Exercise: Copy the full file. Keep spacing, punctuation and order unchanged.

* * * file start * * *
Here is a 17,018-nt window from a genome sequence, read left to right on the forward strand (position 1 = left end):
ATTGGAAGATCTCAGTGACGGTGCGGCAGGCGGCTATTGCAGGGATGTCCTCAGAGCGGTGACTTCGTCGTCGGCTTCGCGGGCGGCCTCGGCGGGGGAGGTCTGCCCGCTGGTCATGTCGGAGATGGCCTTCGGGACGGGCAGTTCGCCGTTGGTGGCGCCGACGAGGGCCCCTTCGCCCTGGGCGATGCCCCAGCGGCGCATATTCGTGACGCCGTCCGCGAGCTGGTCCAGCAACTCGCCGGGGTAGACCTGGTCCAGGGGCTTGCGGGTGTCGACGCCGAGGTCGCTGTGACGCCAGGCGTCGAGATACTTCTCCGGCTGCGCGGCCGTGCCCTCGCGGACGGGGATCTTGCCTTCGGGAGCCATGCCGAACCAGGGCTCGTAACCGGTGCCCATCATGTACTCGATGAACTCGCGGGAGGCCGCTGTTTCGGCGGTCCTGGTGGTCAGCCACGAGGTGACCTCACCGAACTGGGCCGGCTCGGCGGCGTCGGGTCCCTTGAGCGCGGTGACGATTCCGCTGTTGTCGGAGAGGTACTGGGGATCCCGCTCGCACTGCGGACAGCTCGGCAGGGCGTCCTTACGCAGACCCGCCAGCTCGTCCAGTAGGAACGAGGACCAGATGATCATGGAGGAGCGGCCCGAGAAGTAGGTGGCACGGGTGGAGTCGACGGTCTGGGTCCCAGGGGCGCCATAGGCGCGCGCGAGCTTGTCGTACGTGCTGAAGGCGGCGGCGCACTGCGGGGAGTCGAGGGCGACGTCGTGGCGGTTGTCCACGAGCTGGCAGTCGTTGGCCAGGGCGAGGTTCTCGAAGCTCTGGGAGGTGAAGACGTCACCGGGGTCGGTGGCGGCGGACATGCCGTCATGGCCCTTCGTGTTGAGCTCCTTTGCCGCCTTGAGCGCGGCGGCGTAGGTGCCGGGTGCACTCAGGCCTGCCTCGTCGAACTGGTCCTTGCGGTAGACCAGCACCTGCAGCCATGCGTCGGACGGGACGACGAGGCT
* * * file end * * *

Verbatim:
Here is a 17,018-nt window from a genome sequence, read left to right on the forward strand (position 1 = left end):
ATTGGAAGATCTCAGTGACGGTGCGGCAGGCGGCTATTGCAGGGATGTCCTCAGAGCGGTGACTTCGTCGTCGGCTTCGCGGGCGGCCTCGGCGGGGGAGGTCTGCCCGCTGGTCATGTCGGAGATGGCCTTCGGGACGGGCAGTTCGCCGTTGGTGGCGCCGACGAGGGCCCCTTCGCCCTGGGCGATGCCCCAGCGGCGCATATTCGTGACGCCGTCCGCGAGCTGGTCCAGCAACTCGCCGGGGTAGACCTGGTCCAGGGGCTTGCGGGTGTCGACGCCGAGGTCGCTGTGACGCCAGGCGTCGAGATACTTCTCCGGCTGCGCGGCCGTGCCCTCGCGGACGGGGATCTTGCCTTCGGGAGCCATGCCGAACCAGGGCTCGTAACCGGTGCCCATCATGTACTCGATGAACTCGCGGGAGGCCGCTGTTTCGGCGGTCCTGGTGGTCAGCCACGAGGTGACCTCACCGAACTGGGCCGGCTCGGCGGCGTCGGGTCCCTTGAGCGCGGTGACGATTCCGCTGTTGTCGGAGAGGTACTGGGGATCCCGCTCGCACTGCGGACAGCTCGGCAGGGCGTCCTTACGCAGACCCGCCAGCTCGTCCAGTAGGAACGAGGACCAGATGATCATGGAGGAGCGGCCCGAGAAGTAGGTGGCACGGGTGGAGTCGACGGTCTGGGTCCCAGGGGCGCCATAGGCGCGCGCGAGCTTGTCGTACGTGCTGAAGGCGGCGGCGCACTGCGGGGAGTCGAGGGCGACGTCGTGGCGGTTGTCCACGAGCTGGCAGTCGTTGGCCAGGGCGAGGTTCTCGAAGCTCTGGGAGGTGAAGACGTCACCGGGGTCGGTGGCGGCGGACATGCCGTCATGGCCCTTCGTGTTGAGCTCCTTTGCCGCCTTGAGCGCGGCGGCGTAGGTGCCGGGTGCACTCAGGCCTGCCTCGTCGAACTGGTCCTTGCGGTAGACCAGCACCTGCAGCCATGCGTCGGACGGGACGACGAGGCT